Most OO methodologies also failed to differentiate between the business domain and the application, and therefore objects, which are business as opposed to application-specific were not identified. This produced significant limitations on reuse. However, a few methodologies, eg ObjectOry, were starting to recognise this and were at least acknowledging the difference between the domain and the application.

Project management

It was clear that evolutionary development, the tendency to merge traditional development roles, the need to maximise reuse and library interaction etc would involve significant project management changes for which support from methodologies would be needed.

Evidence showed that initial OO analysis and design did take longer - anything up to 3 times as long as conventional approaches. However, our members and external practitioners we spoke to, also reported eventual productivity gains, on their 3rd or 4th projects, of between 5 and 10 times.

OO analysis and design is more interactive, but the result is more accurate models, which can be reused. Moreover, use of the evolutionary approach means that managers and users can see demonstrable functionality earlier. This is because evolutionary delivery consists of first delivering a minimum, but important working part of the system, plus stubs for the rest of the system, and then continuously enhancing the stubs with more function, over the development lifespan. This is in contrast to prototyping which consists of producing a series of ‘throw-away story-boards’ to test the usability of the system.

Evolutionary delivery does, however raise a number of issues, eg will the process scale-up and are frameworks for the process provided ? Evidence showed that scale-up was feasible - a number of developments we looked at were significant, but were still using an evolutionary approach. But very few of the methodologies, at that time, explicitly supported a process framework, which did hinder the possibility of process repeatability and could have added to management’s view of OO as unwieldy. However, some CASE tools, for example Kappa and ObjectIQ had adopted a Rapid Application Development (RAD) format, which provides some support for the above process.

OO training improved, not surprisingly, as the methodologies themselves improved and their popularity increased. During Phase I, all that was generally available were expensive seminars, given by the gurus of the time, such as Cox, Coad and Booch. By the time of this Phase II project, third party consultancies and companies, such as Hoskyns, Admiral Training and QA Training were offering courses, and more workshops were being included at conferences, such as ECOOP and Object Technology. This was in addition to the training offered by the methodology suppliers themselves. However, OO training still needed to improve and become more widely available, to match the training for more conventional methodologies.

CASE support

Many large IT divisions effectively employ 4GLs or CASE tools to produce code. The idea of migrating a large division from a 4GL back to something like C++ initially filled most managers with dread and at that time it was thought that this was unlikely to happen on a large scale. The issues of CASE support were therefore particularly important, if OO methodologies were to compete affectively with conventional ones.

Most of the leading methodologies already had reasonable CASE support and were improving all the time. A few OO 4GLs also existed which provided rapid visual application development, as described above, but no tools at that time adequately supported the repository approach, which was needed to aid large-scale developments, and very few integration tools were available.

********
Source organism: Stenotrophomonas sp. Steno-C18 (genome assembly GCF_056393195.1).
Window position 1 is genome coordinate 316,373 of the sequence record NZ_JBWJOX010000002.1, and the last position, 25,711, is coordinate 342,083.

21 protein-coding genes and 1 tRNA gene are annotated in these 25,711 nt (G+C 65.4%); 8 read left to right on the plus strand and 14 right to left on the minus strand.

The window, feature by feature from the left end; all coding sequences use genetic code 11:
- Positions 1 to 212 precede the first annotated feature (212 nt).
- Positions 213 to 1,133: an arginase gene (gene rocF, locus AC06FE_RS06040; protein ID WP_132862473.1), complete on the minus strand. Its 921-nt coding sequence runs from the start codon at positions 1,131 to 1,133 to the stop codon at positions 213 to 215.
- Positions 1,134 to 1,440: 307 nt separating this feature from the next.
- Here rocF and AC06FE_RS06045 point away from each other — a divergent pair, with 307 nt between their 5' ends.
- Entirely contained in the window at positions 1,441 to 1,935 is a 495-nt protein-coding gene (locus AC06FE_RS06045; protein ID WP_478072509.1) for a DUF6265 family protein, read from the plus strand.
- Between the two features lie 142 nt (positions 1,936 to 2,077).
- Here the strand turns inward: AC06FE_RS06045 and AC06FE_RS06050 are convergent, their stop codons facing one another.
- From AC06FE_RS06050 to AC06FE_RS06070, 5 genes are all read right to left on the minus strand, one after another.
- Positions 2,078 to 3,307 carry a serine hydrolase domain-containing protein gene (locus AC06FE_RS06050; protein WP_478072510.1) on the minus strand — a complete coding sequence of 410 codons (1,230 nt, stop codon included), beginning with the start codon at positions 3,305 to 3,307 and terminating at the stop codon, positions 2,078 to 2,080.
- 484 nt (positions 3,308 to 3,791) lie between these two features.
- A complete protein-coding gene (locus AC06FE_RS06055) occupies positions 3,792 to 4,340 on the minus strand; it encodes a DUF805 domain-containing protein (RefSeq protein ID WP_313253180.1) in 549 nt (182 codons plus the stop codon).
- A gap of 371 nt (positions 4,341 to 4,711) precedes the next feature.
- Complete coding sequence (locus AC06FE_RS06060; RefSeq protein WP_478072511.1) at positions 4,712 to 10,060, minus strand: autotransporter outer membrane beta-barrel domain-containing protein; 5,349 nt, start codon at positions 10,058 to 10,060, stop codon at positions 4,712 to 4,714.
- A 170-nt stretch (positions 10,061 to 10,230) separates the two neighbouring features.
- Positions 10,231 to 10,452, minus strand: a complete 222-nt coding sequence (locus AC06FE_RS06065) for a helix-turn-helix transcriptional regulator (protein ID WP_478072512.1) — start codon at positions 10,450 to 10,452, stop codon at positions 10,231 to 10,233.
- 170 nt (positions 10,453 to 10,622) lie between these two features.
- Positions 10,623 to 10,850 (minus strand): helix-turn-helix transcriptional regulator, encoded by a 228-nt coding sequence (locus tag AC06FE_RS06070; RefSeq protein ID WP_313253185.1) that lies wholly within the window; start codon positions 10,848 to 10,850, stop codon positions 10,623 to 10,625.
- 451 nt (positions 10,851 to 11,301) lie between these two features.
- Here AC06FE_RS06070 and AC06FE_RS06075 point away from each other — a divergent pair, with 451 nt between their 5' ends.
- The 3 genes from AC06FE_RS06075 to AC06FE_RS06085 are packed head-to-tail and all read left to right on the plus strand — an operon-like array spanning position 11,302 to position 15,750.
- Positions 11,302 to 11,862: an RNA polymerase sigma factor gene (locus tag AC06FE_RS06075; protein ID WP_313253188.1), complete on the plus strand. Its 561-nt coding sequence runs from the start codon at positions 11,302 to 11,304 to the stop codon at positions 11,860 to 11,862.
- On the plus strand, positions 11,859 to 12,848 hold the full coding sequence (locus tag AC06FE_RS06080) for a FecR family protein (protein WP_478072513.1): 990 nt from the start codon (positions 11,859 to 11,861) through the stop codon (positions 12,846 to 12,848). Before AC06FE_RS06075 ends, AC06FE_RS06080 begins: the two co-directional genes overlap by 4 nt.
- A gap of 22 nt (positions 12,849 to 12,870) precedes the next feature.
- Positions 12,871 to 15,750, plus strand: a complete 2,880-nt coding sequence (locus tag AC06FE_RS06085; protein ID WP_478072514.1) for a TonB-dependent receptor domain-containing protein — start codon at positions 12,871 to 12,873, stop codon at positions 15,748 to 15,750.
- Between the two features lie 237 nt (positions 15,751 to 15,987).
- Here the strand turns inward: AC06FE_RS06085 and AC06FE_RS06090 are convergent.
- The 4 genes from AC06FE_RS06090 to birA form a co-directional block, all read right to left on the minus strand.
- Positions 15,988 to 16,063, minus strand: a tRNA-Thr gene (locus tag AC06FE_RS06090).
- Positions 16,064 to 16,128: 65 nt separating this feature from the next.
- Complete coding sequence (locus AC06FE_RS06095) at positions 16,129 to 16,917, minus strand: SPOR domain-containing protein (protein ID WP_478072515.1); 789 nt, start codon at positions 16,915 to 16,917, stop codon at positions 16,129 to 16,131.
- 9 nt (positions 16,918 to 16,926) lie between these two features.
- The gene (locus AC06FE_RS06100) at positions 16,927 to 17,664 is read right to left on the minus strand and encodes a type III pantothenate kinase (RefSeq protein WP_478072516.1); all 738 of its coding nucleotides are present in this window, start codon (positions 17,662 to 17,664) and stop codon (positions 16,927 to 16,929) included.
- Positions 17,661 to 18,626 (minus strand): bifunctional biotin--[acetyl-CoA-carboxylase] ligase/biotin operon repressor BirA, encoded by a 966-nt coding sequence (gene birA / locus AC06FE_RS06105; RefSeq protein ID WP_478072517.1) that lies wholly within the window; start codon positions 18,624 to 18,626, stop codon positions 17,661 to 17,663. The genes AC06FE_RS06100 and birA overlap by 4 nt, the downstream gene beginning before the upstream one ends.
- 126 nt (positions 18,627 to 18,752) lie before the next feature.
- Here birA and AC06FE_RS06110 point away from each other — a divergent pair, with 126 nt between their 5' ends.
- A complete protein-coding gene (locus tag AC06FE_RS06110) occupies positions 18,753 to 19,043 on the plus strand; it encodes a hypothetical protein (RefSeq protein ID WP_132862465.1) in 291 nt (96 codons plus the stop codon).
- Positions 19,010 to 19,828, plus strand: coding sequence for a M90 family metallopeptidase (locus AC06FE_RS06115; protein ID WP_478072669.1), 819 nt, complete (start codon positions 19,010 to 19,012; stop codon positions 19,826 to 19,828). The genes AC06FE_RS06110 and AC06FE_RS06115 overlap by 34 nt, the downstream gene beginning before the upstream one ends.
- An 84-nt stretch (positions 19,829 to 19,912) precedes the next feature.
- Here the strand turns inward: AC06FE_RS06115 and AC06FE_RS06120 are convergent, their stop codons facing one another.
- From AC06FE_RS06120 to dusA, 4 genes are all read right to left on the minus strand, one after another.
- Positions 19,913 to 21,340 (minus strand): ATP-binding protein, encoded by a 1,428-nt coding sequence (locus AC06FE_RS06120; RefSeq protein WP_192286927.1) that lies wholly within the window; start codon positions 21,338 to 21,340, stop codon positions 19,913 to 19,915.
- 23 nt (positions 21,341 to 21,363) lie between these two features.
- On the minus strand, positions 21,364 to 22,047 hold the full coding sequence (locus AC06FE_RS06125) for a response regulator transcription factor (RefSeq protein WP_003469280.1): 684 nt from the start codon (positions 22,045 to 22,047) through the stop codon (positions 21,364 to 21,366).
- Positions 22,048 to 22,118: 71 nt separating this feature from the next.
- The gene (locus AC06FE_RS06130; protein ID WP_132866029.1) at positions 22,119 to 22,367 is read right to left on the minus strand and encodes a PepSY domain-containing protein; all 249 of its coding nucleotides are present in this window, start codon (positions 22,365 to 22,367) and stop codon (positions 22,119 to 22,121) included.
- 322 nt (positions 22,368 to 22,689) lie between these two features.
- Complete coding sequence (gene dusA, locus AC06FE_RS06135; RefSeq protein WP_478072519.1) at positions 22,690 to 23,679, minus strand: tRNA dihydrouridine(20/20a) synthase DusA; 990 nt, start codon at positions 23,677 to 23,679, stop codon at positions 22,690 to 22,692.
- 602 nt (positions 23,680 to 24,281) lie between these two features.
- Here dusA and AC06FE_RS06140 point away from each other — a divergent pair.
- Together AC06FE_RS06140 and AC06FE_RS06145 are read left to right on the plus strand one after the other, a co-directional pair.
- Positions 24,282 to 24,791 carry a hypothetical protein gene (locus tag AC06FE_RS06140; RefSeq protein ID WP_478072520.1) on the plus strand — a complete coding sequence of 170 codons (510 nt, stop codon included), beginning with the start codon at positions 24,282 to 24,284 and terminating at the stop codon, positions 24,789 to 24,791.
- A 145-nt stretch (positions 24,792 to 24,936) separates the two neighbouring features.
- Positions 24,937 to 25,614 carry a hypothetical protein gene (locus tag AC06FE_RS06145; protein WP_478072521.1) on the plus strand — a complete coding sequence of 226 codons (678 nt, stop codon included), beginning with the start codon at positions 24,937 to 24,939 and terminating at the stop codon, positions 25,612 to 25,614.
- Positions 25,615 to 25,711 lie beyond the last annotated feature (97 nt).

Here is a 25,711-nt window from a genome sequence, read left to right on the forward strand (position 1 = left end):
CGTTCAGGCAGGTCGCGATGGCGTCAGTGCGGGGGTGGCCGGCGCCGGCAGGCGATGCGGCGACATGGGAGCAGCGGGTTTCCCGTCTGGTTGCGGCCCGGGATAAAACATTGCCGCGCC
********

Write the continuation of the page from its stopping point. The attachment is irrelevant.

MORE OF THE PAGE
CASE tools, like the methodologies however were not stable, and there was no reason, why OO CASE was any less likely to lock you in, than conventional CASE. Therefore, it was believed to be too early to make major commitments, or investments in widespread expensive CASE support. As an alternative, many practitioners were using simple drawing tools and a word-processors. Indeed a number of practitioners stressed the fact that it is not always necessary to use complex diagrams. The Class Responsibility Collaborator (CRC) technique for example, used visualisation, presentation, organisation (spatial awareness) and discussion to capture and document systems. It also recommended the simplest notation and tools available - pens, paper and people !

An interesting and important development at that time, however, was metaCASE, ie CASE-tool shells, which could be configured/programmed to provide support for specific methods. In this way, metaCASE tools could support a variety of methodologies, including ‘mix-and-match’ ones, developed in-house. As such, a number of our members and external practitioners we spoke to, found they offered a good intermediate solution for OO CASE support.

Concluding remarks

Standards may help OO methodologies mature. OMG formed an Analysis and Design SIG and in May ‘93 they proposed a Tool Interoperability Task Force, whose purpose was to obtain common specifications for interchange of OOA and OOD information.

In the meantime, most companies were taking more of a phased approach and gradually migrating to object methodologies. This meant they had to look at coexistence of objects and IE, for example, and cope with providing support and training for both object and conventional methodologies at the same time. However, by taking this approach they were able to learn about objects, while allowing the technology (in particular OODB) to mature, but not lose out on their investment in existing systems.

The OIG continued to look at methodologies and to feed our findings back to both suppliers and standards bodies. We carried on with our general work, tracking the use of various methodologies in large-scale organisations. As well as, for example, taking a look at the applicability of methodologies to framework development. Thus providing support for large organisations right from helping them decide if the object approach is best for them, and if so which methodologies are suitable for their particular needs, to helping them assess if the latest trends in the technology are appropriate for their use, and if so how do they implement and integrate these trends into their existing environments.

Many of the problems and draw-backs we identified in this project have since been addressed and most methodologies are now considerably more mature. One particular advancement is the formal convergence of a number of the methodologies, for example the Unified Method from Booch, Rumbaugh and Jacobson and OPEN an ‘umbrella’ methodology created by the merger of 3+ methodologies, primarily MOSES, SOMA and Martin/Odell.

Created : 30th April 1996

Updated : 11th August 1996

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The Object Interest Group
History of the Object Interest Group
An Assessment of OO
Starting with Objects
Managing Reuse
Feasibility of CBOs
Components and BPR